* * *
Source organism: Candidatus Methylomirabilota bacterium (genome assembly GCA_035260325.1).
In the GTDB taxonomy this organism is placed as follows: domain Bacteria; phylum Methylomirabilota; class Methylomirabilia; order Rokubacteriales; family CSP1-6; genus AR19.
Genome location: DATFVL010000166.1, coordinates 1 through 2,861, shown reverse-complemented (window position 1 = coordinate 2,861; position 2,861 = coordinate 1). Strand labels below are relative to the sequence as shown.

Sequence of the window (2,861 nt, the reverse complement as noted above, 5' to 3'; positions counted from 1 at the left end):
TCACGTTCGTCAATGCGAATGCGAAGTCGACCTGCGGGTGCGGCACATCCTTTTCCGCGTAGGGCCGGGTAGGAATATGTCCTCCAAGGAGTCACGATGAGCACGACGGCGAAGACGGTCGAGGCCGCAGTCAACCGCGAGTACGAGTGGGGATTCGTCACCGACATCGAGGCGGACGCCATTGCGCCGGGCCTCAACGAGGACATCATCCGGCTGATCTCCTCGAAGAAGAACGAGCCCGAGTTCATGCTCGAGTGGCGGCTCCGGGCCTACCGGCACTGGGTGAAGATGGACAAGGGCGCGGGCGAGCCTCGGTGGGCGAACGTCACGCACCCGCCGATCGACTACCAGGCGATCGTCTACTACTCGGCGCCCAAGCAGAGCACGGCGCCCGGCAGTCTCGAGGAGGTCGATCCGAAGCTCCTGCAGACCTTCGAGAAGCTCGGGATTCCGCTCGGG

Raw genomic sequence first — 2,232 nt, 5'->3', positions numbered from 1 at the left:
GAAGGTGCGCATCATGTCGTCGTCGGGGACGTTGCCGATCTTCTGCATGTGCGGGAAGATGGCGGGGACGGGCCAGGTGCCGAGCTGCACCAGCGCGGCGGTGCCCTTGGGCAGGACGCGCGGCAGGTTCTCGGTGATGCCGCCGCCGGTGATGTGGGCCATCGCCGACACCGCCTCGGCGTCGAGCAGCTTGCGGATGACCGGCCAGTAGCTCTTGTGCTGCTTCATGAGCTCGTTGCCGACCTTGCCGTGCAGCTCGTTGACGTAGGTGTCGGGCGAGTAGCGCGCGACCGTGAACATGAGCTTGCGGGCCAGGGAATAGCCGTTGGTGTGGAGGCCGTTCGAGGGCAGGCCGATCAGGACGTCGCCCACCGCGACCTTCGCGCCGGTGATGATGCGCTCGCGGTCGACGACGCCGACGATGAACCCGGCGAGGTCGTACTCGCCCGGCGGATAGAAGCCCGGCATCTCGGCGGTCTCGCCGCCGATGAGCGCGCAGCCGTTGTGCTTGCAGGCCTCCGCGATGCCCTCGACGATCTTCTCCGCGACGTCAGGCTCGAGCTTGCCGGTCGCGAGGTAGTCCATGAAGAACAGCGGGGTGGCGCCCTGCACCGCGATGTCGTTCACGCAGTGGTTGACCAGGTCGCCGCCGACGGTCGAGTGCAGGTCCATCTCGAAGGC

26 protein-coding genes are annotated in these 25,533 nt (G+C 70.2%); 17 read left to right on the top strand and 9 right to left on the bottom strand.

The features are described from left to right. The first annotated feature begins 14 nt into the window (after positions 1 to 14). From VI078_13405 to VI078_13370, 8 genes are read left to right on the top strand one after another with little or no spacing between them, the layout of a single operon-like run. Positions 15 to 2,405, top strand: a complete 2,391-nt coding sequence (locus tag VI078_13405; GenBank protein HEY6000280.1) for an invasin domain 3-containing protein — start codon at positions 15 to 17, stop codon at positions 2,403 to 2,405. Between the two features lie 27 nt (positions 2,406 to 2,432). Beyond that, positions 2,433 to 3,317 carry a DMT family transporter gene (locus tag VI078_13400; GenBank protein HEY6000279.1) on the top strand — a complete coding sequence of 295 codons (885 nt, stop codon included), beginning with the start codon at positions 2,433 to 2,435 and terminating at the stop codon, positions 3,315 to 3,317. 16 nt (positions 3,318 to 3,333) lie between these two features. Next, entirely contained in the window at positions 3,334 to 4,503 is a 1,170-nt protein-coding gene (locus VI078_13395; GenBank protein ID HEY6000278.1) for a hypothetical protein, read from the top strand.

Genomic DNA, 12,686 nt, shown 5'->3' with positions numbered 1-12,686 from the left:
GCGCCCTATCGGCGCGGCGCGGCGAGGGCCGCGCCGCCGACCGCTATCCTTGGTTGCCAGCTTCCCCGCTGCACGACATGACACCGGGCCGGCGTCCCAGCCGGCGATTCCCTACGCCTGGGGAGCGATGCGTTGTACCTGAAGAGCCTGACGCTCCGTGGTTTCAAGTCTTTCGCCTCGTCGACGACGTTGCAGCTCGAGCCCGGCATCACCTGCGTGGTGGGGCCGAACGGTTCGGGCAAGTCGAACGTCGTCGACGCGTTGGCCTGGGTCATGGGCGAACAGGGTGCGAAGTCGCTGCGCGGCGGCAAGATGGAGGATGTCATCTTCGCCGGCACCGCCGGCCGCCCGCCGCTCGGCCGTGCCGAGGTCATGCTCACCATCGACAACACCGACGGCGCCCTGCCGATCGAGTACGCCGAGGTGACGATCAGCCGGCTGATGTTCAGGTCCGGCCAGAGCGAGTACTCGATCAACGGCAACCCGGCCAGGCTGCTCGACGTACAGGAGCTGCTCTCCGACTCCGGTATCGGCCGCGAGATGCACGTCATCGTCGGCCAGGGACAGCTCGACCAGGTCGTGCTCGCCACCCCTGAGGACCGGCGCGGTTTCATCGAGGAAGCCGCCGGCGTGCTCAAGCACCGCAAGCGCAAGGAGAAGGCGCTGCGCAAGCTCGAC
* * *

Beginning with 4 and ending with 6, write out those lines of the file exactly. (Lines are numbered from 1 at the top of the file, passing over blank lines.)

Sequence of the window (2,861 nt, the reverse complement as noted above, 5' to 3'; positions counted from 1 at the left end):
TCACGTTCGTCAATGCGAATGCGAAGTCGACCTGCGGGTGCGGCACATCCTTTTCCGCGTAGGGCCGGGTAGGAATATGTCCTCCAAGGAGTCACGATGAGCACGACGGCGAAGACGGTCGAGGCCGCAGTCAACCGCGAGTACGAGTGGGGATTCGTCACCGACATCGAGGCGGACGCCATTGCGCCGGGCCTCAACGAGGACATCATCCGGCTGATCTCCTCGAAGAAGAACGAGCCCGAGTTCATGCTCGAGTGGCGGCTCCGGGCCTACCGGCACTGGGTGAAGATGGACAAGGGCGCGGGCGAGCCTCGGTGGGCGAACGTCACGCACCCGCCGATCGACTACCAGGCGATCGTCTACTACTCGGCGCCCAAGCAGAGCACGGCGCCCGGCAGTCTCGAGGAGGTCGATCCGAAGCTCCTGCAGACCTTCGAGAAGCTCGGGATTCCGCTCGGG

Raw genomic sequence first — 2,232 nt, 5'->3', positions numbered from 1 at the left: